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  • 2005

The Alchemy of Building Better Brands for Less

Copy Magazine - BMA Online Newsletter January 2004

The Alchemy of Building Better Brands for Less

By Kirby Veach, Focus Design

The word "alchemy" conjures up images of magic, elixirs and mystical happenings. And in a modern context, hearing claims about creating better brand and marketing communications that cost less to produce does sound a bit like "marketing alchemy."

But there is a degree of truth to it. There is a real sense of magic when measured sales and increased brand awareness are achieved through a disciplined brand-building campaign - even if it's built one brick at a time. The irony is that it doesn't necessarily cost any more to have articulate, proprietary visual and verbal branding communications that cross several media.

The process and methodology to achieve this are really based on a disciplined approach that's holistic in nature - how each communication piece contributes to the overall brand communication. So it's important to approach even singular projects from this holistic point of view.

Through careful brand planning, each individual project can be brought into a larger context, even if the new brand has not been fully articulated in its many communication forms. So how do you do it?

Brief your design and creative team, external or in-house, so that they thoroughly understand the brand and how their work must fit within the overall brand experience - even if they're only working on one minor communication piece. You'd be surprised how many firms working on a project for an organization don't fully grasp the overarching brand. That's why we find there's a lot of "decoration" as opposed to real problem-solving design and smart brand articulation.

Then evaluate each tactical component for extendibility into the other channels of communication. For example, I've guided many clients into establishing their own visual library of photography and illustration. This may cost more at the initial buy, but positioned and negotiated correctly, can be more affordable than you might imagine. This one-time buy of conceptual visuals allows an organization two direct benefits.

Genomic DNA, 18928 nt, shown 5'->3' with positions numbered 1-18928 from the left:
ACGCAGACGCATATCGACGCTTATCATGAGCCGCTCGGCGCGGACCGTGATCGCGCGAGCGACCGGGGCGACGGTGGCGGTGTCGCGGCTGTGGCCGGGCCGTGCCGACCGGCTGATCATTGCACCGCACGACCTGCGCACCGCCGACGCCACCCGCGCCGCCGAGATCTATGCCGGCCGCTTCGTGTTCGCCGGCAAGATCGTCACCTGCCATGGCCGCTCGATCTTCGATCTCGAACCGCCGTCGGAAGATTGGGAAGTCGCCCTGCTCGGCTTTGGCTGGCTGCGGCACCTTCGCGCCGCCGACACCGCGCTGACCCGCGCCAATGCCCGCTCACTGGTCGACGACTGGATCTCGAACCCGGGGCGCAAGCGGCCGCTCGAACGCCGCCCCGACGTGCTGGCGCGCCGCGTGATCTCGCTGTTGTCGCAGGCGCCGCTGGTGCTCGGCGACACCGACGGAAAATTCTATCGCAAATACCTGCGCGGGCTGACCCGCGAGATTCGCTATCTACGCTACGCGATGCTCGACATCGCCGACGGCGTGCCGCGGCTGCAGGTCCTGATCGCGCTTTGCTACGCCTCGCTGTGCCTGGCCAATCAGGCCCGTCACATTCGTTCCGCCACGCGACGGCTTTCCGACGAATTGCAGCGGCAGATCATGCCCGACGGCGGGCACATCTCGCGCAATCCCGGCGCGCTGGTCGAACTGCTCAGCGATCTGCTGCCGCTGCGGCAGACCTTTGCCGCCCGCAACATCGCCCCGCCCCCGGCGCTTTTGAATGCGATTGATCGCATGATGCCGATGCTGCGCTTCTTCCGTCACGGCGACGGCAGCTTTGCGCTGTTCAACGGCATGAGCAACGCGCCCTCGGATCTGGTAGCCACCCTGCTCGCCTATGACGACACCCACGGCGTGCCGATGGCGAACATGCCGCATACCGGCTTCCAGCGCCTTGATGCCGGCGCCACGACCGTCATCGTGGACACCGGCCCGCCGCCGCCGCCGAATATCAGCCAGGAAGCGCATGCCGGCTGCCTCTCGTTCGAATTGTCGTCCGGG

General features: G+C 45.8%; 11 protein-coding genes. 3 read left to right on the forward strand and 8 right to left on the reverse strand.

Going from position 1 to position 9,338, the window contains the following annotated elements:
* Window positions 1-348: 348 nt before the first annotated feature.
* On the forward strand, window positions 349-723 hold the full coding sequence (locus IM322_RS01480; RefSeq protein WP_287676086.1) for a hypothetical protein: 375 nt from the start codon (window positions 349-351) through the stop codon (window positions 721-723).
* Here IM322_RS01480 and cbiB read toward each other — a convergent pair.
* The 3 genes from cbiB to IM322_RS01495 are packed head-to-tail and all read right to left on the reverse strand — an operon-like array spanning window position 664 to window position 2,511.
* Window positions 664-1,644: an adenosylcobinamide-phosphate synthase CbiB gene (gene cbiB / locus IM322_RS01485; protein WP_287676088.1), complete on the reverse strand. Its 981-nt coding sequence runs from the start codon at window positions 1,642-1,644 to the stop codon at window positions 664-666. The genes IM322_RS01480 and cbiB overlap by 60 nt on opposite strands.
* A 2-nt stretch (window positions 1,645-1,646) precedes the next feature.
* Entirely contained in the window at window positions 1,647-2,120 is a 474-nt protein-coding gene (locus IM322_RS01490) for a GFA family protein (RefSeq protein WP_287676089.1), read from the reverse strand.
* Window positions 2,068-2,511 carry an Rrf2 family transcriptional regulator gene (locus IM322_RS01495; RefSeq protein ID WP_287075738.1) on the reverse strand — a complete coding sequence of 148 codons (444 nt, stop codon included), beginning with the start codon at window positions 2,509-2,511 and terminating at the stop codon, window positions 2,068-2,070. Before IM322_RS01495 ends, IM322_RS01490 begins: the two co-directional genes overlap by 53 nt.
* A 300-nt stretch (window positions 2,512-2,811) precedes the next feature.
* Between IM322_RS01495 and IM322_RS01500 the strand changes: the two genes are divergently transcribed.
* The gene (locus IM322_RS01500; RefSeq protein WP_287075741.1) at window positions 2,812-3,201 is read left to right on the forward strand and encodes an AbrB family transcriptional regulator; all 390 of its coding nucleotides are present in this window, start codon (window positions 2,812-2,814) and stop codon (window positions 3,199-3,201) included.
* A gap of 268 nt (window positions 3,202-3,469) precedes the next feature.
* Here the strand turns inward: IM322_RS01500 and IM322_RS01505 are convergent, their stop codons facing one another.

First, the exclusivity of images helps differentiate one business from its competition. This is even more significant in the age of "stock house visuals." Think about how often you've seen the same visual used in various publications!

Second, when you create complex layered illustrations in collage and montage formats, that investment will last. Such illustrations can be used in their entirety, or parts can be segmented for use by different company divisions, in different campaigns, etc. In my experience, this saves money AND elevates the quality of your design.

Another way to cut down costs is to eliminate redundancy. It's amazing how often you see duplication in materials, particularly within larger organizations. By carefully reviewing current or planned communications with a thorough assessment of communication needs and objectives, you may find unnecessary and ineffective communications. And you can establish a baseline of how many pieces you really need.

Where applicable, a "systems approach" to major communication plans will lead to greater savings for the long term. Template systems, particularly when used with multi-tiered print, maintain quality and consistency while allowing for "plug and play" capabilities for in-house development of materials on an ongoing basis.

Finally, an often overlooked point: Don't forget internal communications. So much of the essence of a brand is carried (and communicated) by the people of the organization. That means the internal as well as external communications need to contribute. Granted, your company may lack the budget for more sophisticated internal materials. But you can still ensure the internal communications rise to the same level as external ones. For example, with minimal effort the lowly PowerPoint presentation can be evolved from clip art to a more sophisticated look.

Strategy drives all good design and branding work, but the ability to produce a greater number of quality, tactical components will continue to be the challenge. So back to the reference of "alchemy." Where's the magic? In the results: increased sales, communications objectives met, and a consistent, compelling brand. And this disciplined approach will help get you there.

Not to say there isn't always a little inherent magical "alchemy" in the creative process along the way...but that's grist for another article.

Kirby Veach is a partner with Brian Jacobson at Focus Design, a full-service design and branding communications firm in San Rafael, California. The agency specializes in technology, health care, financial, retail and consumer packaging, in both business-to business and business-to consumer.

At the 2003 BMA Beacon Awards & Showcase, Focus Design won the gold award for the Best Integrated Communications Program for their work with Syska Hennessy Group. The firm also received a silver award for its branding program for the California HealthCare Foundation.